This article discusses a firm that has advanced its AI to the point that it is now possible for parents to predict the characteristics that they want their children to possess. The Xenobot is a biological robot that was built with the assistance of artificial intelligence. It holds the record for being the first biological robot ever developed. It is capable of both self-repair and self-replication at the same time.
John von Neumann, a Hungarian-American mathematician, first presented the concept of a self-replicating robot in 1948. The self-replicating robot of today is unlike Neumann’s original concept in a number of important respects. The robot mother and her offspring, a new kind of organisms known as Xenobots, are totally biological. Sam Kriegman, a computer scientist at the Wyss Institute at Harvard and co-author of the Xenobots research published today in PNAS, says, “It was amazing to discover that we could [create] this Von Neumann machine, but using cells instead of robot parts.”
“People have pondered this issue for aeons,” says Joshua Bongard, a senior author and computer scientist at the University of Vermont. However, recent advances in technology have made it possible to conduct experiments aimed at building biological machines (or machines that manufacture biology, which in turn build machines).
Despite the lack of any mechanical parts, Xenobots are nonetheless referred to as “machines” by the researchers. It’s possible that scientific progress is outpacing our ability to conceptualise and discuss this novel form of artificial life. Bongard argues that this blurring forces us to reconsider whether there really is a clear distinction between machines and living things.
An AI software operating on UVM’s supercomputer is credited for “conceiving” the original idea for the self-replicating Xenobot. The AI utilised a sophisticated evolutionary process to virtually try out many different biological body types. The objective was to figure out what kind of cell arrangement can replicate itself. The winning design, based on input from the AI, was a cluster of cells resembling Pac-Man from the 1980s arcade game.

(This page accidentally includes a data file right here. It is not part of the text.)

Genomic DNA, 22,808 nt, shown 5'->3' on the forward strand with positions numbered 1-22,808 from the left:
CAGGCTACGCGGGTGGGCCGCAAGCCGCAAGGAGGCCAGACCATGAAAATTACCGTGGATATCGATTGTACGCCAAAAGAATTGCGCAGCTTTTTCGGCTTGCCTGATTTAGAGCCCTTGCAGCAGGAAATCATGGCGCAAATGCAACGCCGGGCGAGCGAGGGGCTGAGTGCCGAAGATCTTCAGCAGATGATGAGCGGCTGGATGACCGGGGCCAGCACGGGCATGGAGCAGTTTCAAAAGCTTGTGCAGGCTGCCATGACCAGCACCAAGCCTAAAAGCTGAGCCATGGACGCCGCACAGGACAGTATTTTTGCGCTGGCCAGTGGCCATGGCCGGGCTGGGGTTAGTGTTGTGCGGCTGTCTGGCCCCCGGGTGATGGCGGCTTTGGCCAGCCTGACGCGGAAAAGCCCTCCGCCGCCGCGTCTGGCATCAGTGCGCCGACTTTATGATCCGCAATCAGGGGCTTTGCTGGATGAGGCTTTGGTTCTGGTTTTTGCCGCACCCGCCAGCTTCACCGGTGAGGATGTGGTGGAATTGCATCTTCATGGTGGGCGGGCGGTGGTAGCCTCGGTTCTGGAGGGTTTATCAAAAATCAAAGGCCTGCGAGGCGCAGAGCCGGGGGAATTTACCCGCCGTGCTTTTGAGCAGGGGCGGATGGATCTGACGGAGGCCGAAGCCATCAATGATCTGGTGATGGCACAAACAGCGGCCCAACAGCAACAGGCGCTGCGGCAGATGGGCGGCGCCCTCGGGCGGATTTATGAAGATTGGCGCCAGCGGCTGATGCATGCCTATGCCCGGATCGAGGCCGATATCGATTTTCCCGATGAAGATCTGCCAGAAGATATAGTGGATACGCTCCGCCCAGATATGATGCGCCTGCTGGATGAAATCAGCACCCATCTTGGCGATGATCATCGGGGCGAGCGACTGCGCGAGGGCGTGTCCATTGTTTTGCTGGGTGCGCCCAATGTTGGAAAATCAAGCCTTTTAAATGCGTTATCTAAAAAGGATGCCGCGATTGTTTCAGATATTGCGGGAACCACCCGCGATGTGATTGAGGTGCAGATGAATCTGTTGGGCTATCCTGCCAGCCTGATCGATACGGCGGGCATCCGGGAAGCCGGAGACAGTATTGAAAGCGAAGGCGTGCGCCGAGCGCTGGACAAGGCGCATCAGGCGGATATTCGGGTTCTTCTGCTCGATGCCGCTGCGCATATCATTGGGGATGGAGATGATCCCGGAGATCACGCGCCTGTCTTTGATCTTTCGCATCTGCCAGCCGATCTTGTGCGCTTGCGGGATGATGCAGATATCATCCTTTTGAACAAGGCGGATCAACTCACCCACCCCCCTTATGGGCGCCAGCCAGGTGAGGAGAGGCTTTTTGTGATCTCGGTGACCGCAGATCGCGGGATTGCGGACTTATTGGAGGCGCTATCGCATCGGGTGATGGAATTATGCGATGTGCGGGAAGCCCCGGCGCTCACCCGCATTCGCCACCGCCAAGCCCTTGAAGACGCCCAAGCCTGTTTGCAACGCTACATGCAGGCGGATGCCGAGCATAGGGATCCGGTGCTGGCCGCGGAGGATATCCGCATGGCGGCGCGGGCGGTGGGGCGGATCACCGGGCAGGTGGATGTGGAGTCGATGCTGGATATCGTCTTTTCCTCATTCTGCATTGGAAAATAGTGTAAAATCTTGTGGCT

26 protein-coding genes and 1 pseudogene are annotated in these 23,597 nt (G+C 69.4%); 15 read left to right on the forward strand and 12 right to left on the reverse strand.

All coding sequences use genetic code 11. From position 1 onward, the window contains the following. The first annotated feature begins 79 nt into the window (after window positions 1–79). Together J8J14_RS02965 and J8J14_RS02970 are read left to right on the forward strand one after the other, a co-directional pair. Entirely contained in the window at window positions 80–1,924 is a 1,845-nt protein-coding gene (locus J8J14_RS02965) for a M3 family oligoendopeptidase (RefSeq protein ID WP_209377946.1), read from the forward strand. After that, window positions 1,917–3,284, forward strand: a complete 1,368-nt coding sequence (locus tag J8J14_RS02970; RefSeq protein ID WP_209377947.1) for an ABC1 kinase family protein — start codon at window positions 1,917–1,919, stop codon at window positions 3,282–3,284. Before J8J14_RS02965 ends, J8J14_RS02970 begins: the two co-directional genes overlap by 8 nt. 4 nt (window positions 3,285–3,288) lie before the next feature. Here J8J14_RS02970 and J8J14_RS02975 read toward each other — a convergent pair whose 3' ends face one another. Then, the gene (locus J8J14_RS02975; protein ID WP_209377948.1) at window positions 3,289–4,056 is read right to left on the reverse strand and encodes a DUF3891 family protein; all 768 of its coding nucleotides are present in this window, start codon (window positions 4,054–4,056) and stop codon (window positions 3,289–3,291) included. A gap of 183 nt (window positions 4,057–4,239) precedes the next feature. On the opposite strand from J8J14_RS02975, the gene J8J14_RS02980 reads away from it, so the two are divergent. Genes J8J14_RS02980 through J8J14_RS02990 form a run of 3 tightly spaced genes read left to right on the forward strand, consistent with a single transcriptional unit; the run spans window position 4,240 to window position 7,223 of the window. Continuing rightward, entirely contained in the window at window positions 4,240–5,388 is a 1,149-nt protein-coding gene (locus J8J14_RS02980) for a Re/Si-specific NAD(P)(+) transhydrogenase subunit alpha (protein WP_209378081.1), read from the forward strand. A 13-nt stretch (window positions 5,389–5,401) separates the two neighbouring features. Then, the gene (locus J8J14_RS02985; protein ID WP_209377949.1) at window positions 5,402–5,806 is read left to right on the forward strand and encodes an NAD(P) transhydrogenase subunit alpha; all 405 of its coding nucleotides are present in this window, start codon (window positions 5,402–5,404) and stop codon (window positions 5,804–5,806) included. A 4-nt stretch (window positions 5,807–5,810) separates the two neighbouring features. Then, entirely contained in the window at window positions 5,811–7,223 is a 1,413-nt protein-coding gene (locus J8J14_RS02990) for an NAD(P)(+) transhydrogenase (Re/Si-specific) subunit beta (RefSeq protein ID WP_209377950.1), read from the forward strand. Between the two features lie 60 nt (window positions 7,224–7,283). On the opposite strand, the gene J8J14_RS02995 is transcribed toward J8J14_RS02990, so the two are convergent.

The Xenobots were created by biologist Douglas Blackiston, who used microcautery electrodes and surgical forceps to manually mould clusters of 4,000-5,000 frog cells swimming in a petri dish according to the AI’s blueprint. Addition of frog cells to the dish provides the parent Xenobots with the necessary ingredients to begin constructing offspring in the Pac-Man-like mouths they have evolved. Xenobot offspring mature into guardian Xenobots. The self-replication process is maintained from one generation to the next by the addition of frog cells.
Intelligence in living organisms
The “programming” that directs cell clusters to form in a certain way is the sculpting of a unique shape from stem cells. If you arrange a group of frog cells in this way, you can instruct them to construct their own reproducing organism. In Blackiston’s words, “this is an AI designing life,” or “designing a robot,” if you prefer. “[Natural] selection cannot explain these kinds of problems.”
Definitions of Intelligence in a New Era
Traditional robot parts can create robots that do well in lab conditions but typically fall short in the real world. According to Kriegman, “once you move around the world, it’s unpredictable, things are messy.” Kriegman was excited about the prospect of merging robotics materials with biological intelligence. When asked who came up with the idea of making robots out of biological materials, Kriegman credits Doug. You don’t have to pay anything for this wit. And with that, we were off to the races.
Blackiston expresses scepticism about the intelligence of Xenobots when asked directly. Blackiston, one of the two computer scientists and two biologists on the study team, prefers to refer to Xenobots as “programmed engineered creatures,” since the team believes that the Xenobots’ intelligence resides in their design and programming rather than in the Xenobots themselves. Blackiston says, “In my perspective, they are not intelligent.” Although he shares the team’s assessment that their efforts push the boundaries of scientific categorization. Bongard claims that the prevalence of modern technology is hastening the demise of the concept of a “definition.” Artificial intelligence (AI) and Xenobiotics
Created By A Brainiac
Putting aside the topic of definitions, Blackiston believes that society will have to deal with many of the uses and ramifications of this new technology, such as the possibility of artificial intelligence constructing replacement parts for humans. What if AI experimentation leads to the creation of a superior heart than the one that evolution has provided us? Blackiston wonders if artificial intelligence might one day help us design better organs. For the next decade to fifteen years, I anticipate these sorts of inquiries cropping up in various fields of medicine and ecology.
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